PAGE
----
Recognizing that it would be impossible in a single volume to discuss in detail the entire assault on Rabaul, Gamble closed his work with a chapter about the successful interception and killing of Japanese Admiral Isoroku Yamamoto
by United States Army Air Force Lockheed P-38 pilots in April 1943.
His discussion of the weakness of Japan's strategic planning in the Pacific and its naval deficiencies in general is also convincing, though his relative lack of regard for Admiral Isoroku Yamamoto
may surprise many readers.
Highlights include an aircraft converted into a B-25B bomber like those used on Lieutenant Colonel James Doolittle's April 1942 Tokyo Raid (the conversion was overseen by two Doolittle Raiders); a uniform tunic of Admiral Isoroku Yamamoto
, architect of the Pearl Harbor attack; the helmet and bullet-damaged goggles of Japanese air ace Saburo Sakai; a rubber terrain map of Iwo Jima, used to prepare the US invasion of the island; and a destroyer's combat information center, still exuding the aroma of mid-20th-century electronics.
This raid was so significant that it was studied carefully by Admiral Isoroku Yamamoto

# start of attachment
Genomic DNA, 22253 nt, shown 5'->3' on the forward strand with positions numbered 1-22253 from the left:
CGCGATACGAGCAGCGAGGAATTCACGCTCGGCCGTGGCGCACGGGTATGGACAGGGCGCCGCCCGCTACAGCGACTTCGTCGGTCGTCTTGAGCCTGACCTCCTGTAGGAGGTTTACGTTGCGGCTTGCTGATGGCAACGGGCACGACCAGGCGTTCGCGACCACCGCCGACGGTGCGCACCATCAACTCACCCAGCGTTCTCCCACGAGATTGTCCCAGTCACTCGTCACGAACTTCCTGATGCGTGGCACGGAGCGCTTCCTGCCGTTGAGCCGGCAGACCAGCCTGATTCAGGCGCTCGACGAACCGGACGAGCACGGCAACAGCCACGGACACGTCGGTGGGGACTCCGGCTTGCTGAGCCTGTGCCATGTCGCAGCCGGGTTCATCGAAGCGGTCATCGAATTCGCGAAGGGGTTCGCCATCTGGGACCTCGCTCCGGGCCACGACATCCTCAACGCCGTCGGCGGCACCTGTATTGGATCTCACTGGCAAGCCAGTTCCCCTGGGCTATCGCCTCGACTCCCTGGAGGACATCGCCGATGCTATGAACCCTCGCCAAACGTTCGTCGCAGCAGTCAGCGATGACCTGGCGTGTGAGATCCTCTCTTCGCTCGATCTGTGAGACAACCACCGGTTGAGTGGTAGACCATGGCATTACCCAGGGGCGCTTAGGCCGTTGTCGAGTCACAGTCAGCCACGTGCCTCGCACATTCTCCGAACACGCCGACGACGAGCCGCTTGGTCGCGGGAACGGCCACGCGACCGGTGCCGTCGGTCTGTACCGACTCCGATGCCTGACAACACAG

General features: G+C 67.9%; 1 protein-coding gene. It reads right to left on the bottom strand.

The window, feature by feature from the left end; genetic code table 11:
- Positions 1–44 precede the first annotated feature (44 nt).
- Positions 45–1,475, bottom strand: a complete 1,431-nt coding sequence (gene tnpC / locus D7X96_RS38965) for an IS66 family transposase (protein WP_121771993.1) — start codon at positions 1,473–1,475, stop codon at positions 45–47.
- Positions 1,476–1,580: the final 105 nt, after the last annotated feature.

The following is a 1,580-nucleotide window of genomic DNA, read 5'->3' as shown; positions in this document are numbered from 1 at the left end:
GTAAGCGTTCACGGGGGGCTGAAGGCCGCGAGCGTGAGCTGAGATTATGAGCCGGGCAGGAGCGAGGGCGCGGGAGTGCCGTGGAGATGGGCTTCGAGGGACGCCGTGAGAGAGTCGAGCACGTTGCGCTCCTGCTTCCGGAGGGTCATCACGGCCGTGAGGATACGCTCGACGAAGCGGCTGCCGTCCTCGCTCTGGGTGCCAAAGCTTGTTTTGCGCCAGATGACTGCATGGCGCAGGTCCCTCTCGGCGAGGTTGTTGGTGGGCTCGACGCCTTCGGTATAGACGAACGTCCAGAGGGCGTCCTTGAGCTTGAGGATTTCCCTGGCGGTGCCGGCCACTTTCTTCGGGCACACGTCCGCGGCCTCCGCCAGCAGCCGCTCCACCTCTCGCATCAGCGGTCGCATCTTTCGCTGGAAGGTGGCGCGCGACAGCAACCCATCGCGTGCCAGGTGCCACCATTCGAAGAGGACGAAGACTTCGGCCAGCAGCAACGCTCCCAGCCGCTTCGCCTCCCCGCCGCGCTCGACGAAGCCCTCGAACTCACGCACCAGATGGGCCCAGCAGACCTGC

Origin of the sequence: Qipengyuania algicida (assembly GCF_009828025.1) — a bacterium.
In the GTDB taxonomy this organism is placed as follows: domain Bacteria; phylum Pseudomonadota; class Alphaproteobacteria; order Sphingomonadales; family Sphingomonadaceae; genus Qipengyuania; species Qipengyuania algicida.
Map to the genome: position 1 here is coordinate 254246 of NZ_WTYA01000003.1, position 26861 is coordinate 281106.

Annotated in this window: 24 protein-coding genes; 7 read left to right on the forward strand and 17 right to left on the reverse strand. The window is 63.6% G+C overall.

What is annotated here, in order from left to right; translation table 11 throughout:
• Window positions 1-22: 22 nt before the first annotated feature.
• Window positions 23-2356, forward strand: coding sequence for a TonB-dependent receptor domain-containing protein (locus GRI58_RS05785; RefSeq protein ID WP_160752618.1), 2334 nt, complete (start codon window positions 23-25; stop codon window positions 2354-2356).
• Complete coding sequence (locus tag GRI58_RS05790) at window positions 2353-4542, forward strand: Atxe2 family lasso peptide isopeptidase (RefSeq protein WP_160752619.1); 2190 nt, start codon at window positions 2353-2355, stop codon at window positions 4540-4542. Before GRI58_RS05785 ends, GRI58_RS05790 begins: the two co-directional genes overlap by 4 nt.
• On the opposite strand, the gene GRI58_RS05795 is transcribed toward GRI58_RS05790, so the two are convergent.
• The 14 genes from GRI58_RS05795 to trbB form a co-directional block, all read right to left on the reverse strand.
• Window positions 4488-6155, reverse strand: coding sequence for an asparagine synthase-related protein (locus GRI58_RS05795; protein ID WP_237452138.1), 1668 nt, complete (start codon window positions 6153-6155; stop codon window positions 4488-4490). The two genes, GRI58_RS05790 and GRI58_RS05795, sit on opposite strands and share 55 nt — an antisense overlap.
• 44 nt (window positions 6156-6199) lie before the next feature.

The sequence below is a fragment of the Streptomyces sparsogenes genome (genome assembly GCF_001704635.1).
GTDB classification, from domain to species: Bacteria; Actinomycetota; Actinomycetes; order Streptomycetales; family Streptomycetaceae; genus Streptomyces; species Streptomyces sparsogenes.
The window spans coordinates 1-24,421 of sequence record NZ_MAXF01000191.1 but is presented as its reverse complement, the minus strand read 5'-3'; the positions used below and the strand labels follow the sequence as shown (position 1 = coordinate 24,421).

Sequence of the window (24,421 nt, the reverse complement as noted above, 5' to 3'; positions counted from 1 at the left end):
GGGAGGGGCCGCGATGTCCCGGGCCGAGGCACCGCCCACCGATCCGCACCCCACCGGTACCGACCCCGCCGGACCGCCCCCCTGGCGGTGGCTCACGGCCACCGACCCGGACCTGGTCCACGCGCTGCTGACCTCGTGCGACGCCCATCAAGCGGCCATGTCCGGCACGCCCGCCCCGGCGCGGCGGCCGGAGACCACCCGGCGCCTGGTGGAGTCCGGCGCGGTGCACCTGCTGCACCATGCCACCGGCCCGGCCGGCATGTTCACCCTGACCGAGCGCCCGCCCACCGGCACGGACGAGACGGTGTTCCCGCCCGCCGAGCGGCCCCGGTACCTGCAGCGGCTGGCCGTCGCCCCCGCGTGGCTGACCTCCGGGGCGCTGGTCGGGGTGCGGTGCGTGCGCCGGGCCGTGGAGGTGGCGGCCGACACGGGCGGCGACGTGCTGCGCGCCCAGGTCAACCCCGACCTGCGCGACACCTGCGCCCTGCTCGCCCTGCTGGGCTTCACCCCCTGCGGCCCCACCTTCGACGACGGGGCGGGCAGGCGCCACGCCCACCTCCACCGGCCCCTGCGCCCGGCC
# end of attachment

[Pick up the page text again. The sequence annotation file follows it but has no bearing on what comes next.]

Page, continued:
while planning his attack on Pearl Harbor thirteen months later.
It wasn't until much later that it was discovered that Admiral Isoroku Yamamoto
, commanding the Combined Fleet, had done just what Spruance feared he would do--try to compensate for Nagumo's dreadful defeat by sending a surface formation to meet the American fleet that everyone but Spruance thought should be driving west.
On page 32, in the margin, is a statement "Japanese Admiral Isoroku Yamamoto
was the Osama Bin Laden of World War II.
Daniel Haulman likens Japanese Admiral Isoroku Yamamoto
, the architect of the Pearl Harbor attack, to the modern terrorist Osama Bin Laden.
No one understood this better than Admiral Isoroku Yamamoto
, the 58-year-old commander of Japan's Combined Fleet.
The attack had been concocted by Admiral Isoroku Yamamoto
, commander in chief of the combined Japanese fleet, to eliminate the American forces at Pearl Harbor in one decisive blow, leaving Japan unimpeded to pursue its military plans in the Pacific.
When Japanese Admiral Isoroku Yamamoto
(Soh Yamamura) asks if Japanese torpedoes can be used against the American fleet at Pearl Harbor; the audience is hardly likely to gasp in shock.